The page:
Riches in letting the not knowing be
As I listened to Pulitzer Prize recipient Junot Diaz talk at the Dallas Museum of Art a few weeks ago, I was taken aback by his audacity in publicly addressing the readers' anxiety over getting or comprehending a particular passage immediately. It wasn't necessary, Diaz explained, and he went on to say that even the author may not know what a passage means while writing it. Let it be okay, the not knowing, he explained, and it will result in a far greater payoff. Eventually it will resonate more deeply.
Audiences navigating contemporary dance as an art form are similar to those anxious readers, especially in this day and age of immediate gratification. They fear the real-time not knowing and so flock to big-bang, creatively ill-conceived touring dance shows that cater to the least common denominator. These pale dance approximations usually generate flashy excitement but ultimately leave us rather empty moments after exiting the theatre. They are the equivalent of cheap cupcakes with processed frosting. The popularity of dance/pop television shows such as Fox's So You Think You Can Dance suggests that dance may get, unfortunately, even more sugary and unsatisfying in the years to come.
In the 1990s, Austin was brimming with exciting contemporary choreographers such as Deborah Hay and José Bustamante, who offered innovative dance works on a regular basis. The University of Texas Performing Arts Center, Dance Umbrella, and Women & Their Work presented awe-inspiring dance-makers on tour – Pina Bausch, Sankai Juku, Ralph Lemon, Urban Bush Women, 33 Fainting Spells, O Vertigo, to name a few – who were the talk of the town for months after the curtain fell. Unfortunately, that has all but dried up. Meaningful dance works rarely appear on our city's stages.
That's what makes Tere O'Connor's intimate performances of Rammed Earth at Richland Hall, located just outside of Austin, such an occasion.
A recipient of three famed Bessie Awards and a Guggenheim fellowship, O'Connor has been commissioned to create numerous works for dance companies around the world, including Lyon Opera Ballet, de Rotterdamse Dansgroep, and White Oak Dance Project, as well as a solo work for Mikhail Baryshnikov. His abstract choreography comprises idiosyncratic gestures and full-body releases, punctuated by superb rhythm and timing. While most dance-makers choreograph to a fixed time signature that sits on top of the dance, O'Connor has mastered the art of falling behind just enough to elucidate wonderful and daring surprises.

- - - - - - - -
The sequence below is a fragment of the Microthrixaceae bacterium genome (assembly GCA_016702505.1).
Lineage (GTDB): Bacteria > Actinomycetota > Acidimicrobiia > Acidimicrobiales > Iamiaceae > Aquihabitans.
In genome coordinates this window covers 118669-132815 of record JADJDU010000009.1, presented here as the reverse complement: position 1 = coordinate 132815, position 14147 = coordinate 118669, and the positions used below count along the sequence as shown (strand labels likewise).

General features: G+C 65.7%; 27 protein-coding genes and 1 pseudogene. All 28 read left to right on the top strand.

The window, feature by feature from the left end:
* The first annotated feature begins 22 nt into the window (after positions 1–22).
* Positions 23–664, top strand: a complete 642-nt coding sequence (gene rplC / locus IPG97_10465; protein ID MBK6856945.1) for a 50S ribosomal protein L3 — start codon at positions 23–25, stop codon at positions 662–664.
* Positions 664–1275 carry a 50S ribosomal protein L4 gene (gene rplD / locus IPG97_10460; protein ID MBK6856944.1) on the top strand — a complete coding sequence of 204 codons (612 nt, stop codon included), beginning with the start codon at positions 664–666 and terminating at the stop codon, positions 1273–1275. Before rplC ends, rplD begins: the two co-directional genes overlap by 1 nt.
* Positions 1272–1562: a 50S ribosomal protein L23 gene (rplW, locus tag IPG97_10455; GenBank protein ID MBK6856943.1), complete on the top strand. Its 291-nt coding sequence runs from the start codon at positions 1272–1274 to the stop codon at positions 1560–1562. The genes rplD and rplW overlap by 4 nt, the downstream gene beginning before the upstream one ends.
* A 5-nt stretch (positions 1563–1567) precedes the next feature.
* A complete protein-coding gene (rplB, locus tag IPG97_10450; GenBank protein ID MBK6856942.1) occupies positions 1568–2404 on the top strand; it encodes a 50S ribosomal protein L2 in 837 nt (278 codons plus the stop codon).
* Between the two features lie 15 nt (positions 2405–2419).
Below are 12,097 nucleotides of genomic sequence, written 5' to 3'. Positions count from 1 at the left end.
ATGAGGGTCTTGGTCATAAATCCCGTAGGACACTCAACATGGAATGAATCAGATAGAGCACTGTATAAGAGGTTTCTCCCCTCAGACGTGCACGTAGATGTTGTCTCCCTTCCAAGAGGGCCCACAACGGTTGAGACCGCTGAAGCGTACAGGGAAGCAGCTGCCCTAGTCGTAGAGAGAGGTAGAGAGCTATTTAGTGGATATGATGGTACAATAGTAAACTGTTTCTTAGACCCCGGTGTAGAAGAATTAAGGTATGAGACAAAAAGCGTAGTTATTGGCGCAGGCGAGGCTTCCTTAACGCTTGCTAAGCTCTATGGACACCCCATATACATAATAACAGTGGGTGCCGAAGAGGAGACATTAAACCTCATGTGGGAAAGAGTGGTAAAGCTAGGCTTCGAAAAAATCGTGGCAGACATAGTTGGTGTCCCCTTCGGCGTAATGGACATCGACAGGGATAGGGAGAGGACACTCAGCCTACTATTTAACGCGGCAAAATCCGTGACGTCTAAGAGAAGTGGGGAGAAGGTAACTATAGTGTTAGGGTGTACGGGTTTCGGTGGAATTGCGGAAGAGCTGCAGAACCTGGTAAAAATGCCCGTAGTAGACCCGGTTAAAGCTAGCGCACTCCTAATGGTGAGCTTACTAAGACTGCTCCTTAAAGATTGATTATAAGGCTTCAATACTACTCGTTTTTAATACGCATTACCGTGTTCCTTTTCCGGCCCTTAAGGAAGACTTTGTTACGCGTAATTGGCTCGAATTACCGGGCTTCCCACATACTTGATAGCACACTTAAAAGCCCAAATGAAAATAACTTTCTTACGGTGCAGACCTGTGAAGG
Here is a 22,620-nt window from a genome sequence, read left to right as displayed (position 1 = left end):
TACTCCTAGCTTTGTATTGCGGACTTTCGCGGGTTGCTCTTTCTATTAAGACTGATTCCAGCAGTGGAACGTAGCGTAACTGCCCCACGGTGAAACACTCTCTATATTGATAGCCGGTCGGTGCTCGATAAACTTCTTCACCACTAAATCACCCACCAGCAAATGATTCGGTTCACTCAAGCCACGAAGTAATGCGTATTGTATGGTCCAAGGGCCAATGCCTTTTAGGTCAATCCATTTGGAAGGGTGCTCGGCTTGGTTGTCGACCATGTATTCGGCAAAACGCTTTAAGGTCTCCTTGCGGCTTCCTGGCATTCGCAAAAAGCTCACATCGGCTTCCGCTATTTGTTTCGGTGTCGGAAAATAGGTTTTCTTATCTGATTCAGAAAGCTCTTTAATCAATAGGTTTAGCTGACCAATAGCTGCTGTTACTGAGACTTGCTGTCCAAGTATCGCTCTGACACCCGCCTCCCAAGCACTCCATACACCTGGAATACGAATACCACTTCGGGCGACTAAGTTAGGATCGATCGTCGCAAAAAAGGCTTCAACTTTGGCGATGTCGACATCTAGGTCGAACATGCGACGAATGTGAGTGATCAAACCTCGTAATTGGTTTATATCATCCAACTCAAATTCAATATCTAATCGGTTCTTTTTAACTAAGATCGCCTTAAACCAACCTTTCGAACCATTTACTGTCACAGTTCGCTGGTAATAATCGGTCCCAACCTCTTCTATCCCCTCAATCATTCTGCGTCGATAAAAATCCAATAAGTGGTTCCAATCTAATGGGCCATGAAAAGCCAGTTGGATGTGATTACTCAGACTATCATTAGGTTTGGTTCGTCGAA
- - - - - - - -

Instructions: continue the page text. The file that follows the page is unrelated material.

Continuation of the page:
Rammed Earth is an evening-length work focusing on the adaptability of architecture and interaction. "I have always thought of dance and architecture as cousins," O'Connor says. "Both are based on perception and memory. You are accumulating information as you navigate the space." Though not an audience-participation performance in the traditional sense, Rammed Earth does immerse the audience fully in the work. Each of the work's four sections requires audience members to rearrange their chairs in different locations so they discover for themselves multiple perspectives and layers.
O'Connor creates dance through an understanding akin to that of Junot Diaz: Let it be, turn off your need to comprehend everything, and you will be richly rewarded. Rammed Earth offers momentarily slippery and seemingly misleading surfaces and pathways, but if one lets it all in, without the intellectual analysis of getting it, a deeper meaning will magically appear. (With only 50 seats per performance, it will be nearly impossible not to feel the dance.)
So take this pilgrimage to Richland Hall. Let the performance encompass all of you, not just your brain. Go without expectation. More than likely, you will experience Rammed Earth for many days to come. That's the true payoff.
Rammed Earth runs Oct. 1-4, Wednesday-Thursday, 8pm; Friday, 7:30 & 9:30pm; Saturday, 2pm, at Richland Hall, 18312 Cameron. Advance tickets strongly recommended. For more information, call 450-0456 or visit www.danceumbrella.com.